Wall Street Journal: When Should You Think Twice About Salary Negotiation?
28 Feb 2021
AMJ research suggests that that negotiating for more leadership and authority “may do more to close the overall gender pay gap than compensation negotiations that increase pay.”
Originally found at The Wall Street Journal, by Krithika Varagur.
Kate Lindsay, a 28-year-old writer in New York, was thrilled when she was offered a staff writer position at Rolling Stone magazine’s website in spring 2019. She was working at a women’s media website that often covered financial advice and salary negotiation.
“I felt like if I didn’t negotiate my offer, I’d be failing everything I’ve been taught as a woman,” she says. She emailed the magazine back asking for $10,000 more in base pay. It was the first time she’d ever tried to negotiate.
After more than a week’s silence, she says, she was asked to meet with one of the magazine’s human resources staffers in person. She says he commented on how she had asked for $10,000 outright instead of “wiggle room,” and told her there was “no room to budge.” She agreed to the original offer, but was told three days later that it had expired. The company gave the job to someone else. Ms. Lindsay felt penalized for her attempt to negotiate. Rolling Stone declined to comment on the negotiation.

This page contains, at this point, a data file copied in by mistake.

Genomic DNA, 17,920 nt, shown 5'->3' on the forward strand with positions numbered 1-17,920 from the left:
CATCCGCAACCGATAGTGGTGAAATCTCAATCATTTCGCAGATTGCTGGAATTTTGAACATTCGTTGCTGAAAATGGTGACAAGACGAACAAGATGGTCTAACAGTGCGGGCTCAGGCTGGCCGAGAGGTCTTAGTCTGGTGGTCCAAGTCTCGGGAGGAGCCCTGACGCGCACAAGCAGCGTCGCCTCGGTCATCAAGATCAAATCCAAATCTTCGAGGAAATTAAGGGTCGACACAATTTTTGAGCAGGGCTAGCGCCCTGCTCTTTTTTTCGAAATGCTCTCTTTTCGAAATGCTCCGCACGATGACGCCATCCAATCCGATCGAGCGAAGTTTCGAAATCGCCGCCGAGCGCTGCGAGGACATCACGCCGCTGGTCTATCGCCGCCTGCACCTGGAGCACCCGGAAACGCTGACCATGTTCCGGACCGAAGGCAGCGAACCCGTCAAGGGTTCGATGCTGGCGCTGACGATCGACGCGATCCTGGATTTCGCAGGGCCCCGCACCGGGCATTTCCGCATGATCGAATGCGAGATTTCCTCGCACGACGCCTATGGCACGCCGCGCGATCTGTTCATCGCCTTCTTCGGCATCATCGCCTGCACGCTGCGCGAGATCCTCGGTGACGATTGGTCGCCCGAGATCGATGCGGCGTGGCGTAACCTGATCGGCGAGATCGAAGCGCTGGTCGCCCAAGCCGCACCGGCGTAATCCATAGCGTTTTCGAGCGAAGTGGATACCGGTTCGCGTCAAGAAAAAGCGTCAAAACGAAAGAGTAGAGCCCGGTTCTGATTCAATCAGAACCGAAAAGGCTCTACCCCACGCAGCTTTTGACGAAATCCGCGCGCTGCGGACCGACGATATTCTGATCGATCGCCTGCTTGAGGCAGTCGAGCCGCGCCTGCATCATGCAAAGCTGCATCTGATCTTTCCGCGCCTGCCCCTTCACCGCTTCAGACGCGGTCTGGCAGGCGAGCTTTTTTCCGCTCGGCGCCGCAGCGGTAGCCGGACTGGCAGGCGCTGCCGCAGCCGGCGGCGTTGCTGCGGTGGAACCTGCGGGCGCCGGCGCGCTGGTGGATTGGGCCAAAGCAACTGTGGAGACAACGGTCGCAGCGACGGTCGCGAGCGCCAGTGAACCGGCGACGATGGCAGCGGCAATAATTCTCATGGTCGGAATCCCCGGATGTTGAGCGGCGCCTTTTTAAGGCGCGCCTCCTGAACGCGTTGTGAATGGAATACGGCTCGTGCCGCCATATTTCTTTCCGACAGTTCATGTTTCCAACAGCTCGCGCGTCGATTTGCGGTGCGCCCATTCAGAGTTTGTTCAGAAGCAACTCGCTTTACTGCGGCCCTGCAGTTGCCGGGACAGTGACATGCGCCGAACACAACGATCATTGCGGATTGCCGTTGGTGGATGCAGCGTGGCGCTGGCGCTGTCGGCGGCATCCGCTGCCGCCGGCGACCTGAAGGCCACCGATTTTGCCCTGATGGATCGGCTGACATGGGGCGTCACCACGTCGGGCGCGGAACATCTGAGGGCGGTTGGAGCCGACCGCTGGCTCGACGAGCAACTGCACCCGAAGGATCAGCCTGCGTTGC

Many millennials, and especially millennial women, have internalized the notion that you should always negotiate your salary. But, as Ms. Lindsay found, negotiating doesn’t always work—and can occasionally backfire. And now, during the pandemic, many young people are thinking twice about driving a hard bargain in a tough economy.
HR experts say the answer isn’t to stop negotiating altogether. Instead, it’s worth considering things beyond your salary, making an extra effort to be collegial and enthusiastic, and realizing that occasionally accepting an offer as presented is fine.
Continue reading the original article at The Wall Street Journal.
Read the original research in Academy of Management Journal.
Learn more about the AOM Scholars and explore their work:
- Hannah Riley Bowles, Harvard University
- Bobbi Thomason, Pepperdine University
- Julia B. Bear, Stony Brook University